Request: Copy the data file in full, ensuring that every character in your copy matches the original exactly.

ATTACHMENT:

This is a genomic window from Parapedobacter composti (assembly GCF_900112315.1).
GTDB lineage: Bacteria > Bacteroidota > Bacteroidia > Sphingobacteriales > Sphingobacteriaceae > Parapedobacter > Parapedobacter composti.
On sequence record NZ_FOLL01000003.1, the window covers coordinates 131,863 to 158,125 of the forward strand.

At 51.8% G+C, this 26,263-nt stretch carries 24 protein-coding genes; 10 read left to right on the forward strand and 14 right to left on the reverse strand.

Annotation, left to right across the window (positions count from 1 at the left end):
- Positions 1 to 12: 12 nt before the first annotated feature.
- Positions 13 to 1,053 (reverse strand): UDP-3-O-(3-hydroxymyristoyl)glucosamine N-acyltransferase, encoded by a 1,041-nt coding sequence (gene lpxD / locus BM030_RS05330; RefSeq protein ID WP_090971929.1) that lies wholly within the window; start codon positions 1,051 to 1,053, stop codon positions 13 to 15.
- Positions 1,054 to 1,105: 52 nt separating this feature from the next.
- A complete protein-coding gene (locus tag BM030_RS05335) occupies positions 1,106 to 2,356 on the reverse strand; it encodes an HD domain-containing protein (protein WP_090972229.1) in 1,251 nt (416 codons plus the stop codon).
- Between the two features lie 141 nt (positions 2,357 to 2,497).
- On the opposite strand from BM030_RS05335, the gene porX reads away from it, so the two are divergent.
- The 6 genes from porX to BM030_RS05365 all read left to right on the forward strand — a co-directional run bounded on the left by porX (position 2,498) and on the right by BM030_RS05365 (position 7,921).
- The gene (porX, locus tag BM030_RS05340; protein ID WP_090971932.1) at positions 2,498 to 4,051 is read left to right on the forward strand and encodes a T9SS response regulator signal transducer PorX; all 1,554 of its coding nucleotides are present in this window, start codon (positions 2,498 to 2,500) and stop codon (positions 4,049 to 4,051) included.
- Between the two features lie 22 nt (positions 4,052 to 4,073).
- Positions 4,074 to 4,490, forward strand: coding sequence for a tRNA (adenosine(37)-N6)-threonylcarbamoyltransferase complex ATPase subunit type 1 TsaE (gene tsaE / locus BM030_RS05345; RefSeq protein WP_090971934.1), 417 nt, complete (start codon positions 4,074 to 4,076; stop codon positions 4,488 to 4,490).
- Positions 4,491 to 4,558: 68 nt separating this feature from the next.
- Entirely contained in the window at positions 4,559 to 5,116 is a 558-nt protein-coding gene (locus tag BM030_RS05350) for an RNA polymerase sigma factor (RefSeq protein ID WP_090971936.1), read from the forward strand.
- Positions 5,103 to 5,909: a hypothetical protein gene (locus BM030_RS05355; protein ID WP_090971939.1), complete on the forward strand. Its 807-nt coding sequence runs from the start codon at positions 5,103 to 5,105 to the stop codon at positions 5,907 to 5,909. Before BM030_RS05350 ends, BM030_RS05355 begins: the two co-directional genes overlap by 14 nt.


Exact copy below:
This is a genomic window from Parapedobacter composti (assembly GCF_900112315.1).
GTDB lineage: Bacteria > Bacteroidota > Bacteroidia > Sphingobacteriales > Sphingobacteriaceae > Parapedobacter > Parapedobacter composti.
On sequence record NZ_FOLL01000003.1, the window covers coordinates 131,863 to 158,125 of the forward strand.

At 51.8% G+C, this 26,263-nt stretch carries 24 protein-coding genes; 10 read left to right on the forward strand and 14 right to left on the reverse strand.

Annotation, left to right across the window (positions count from 1 at the left end):
- Positions 1 to 12: 12 nt before the first annotated feature.
- Positions 13 to 1,053 (reverse strand): UDP-3-O-(3-hydroxymyristoyl)glucosamine N-acyltransferase, encoded by a 1,041-nt coding sequence (gene lpxD / locus BM030_RS05330; RefSeq protein ID WP_090971929.1) that lies wholly within the window; start codon positions 1,051 to 1,053, stop codon positions 13 to 15.
- Positions 1,054 to 1,105: 52 nt separating this feature from the next.
- A complete protein-coding gene (locus tag BM030_RS05335) occupies positions 1,106 to 2,356 on the reverse strand; it encodes an HD domain-containing protein (protein WP_090972229.1) in 1,251 nt (416 codons plus the stop codon).
- Between the two features lie 141 nt (positions 2,357 to 2,497).
- On the opposite strand from BM030_RS05335, the gene porX reads away from it, so the two are divergent.
- The 6 genes from porX to BM030_RS05365 all read left to right on the forward strand — a co-directional run bounded on the left by porX (position 2,498) and on the right by BM030_RS05365 (position 7,921).
- The gene (porX, locus tag BM030_RS05340; protein ID WP_090971932.1) at positions 2,498 to 4,051 is read left to right on the forward strand and encodes a T9SS response regulator signal transducer PorX; all 1,554 of its coding nucleotides are present in this window, start codon (positions 2,498 to 2,500) and stop codon (positions 4,049 to 4,051) included.
- Between the two features lie 22 nt (positions 4,052 to 4,073).
- Positions 4,074 to 4,490, forward strand: coding sequence for a tRNA (adenosine(37)-N6)-threonylcarbamoyltransferase complex ATPase subunit type 1 TsaE (gene tsaE / locus BM030_RS05345; RefSeq protein WP_090971934.1), 417 nt, complete (start codon positions 4,074 to 4,076; stop codon positions 4,488 to 4,490).
- Positions 4,491 to 4,558: 68 nt separating this feature from the next.
- Entirely contained in the window at positions 4,559 to 5,116 is a 558-nt protein-coding gene (locus tag BM030_RS05350) for an RNA polymerase sigma factor (RefSeq protein ID WP_090971936.1), read from the forward strand.
- Positions 5,103 to 5,909: a hypothetical protein gene (locus BM030_RS05355; protein ID WP_090971939.1), complete on the forward strand. Its 807-nt coding sequence runs from the start codon at positions 5,103 to 5,105 to the stop codon at positions 5,907 to 5,909. Before BM030_RS05350 ends, BM030_RS05355 begins: the two co-directional genes overlap by 14 nt.